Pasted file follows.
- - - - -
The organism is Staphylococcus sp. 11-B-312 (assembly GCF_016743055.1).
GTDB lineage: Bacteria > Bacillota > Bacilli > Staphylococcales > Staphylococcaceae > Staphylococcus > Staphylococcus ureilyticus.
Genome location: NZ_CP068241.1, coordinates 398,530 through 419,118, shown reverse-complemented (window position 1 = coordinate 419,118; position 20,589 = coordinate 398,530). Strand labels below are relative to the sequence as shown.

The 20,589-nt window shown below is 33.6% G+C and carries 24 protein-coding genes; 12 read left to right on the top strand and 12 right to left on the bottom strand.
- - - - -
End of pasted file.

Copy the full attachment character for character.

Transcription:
The organism is Staphylococcus sp. 11-B-312 (assembly GCF_016743055.1).
GTDB lineage: Bacteria > Bacillota > Bacilli > Staphylococcales > Staphylococcaceae > Staphylococcus > Staphylococcus ureilyticus.
Genome location: NZ_CP068241.1, coordinates 398,530 through 419,118, shown reverse-complemented (window position 1 = coordinate 419,118; position 20,589 = coordinate 398,530). Strand labels below are relative to the sequence as shown.

The 20,589-nt window shown below is 33.6% G+C and carries 24 protein-coding genes; 12 read left to right on the top strand and 12 right to left on the bottom strand.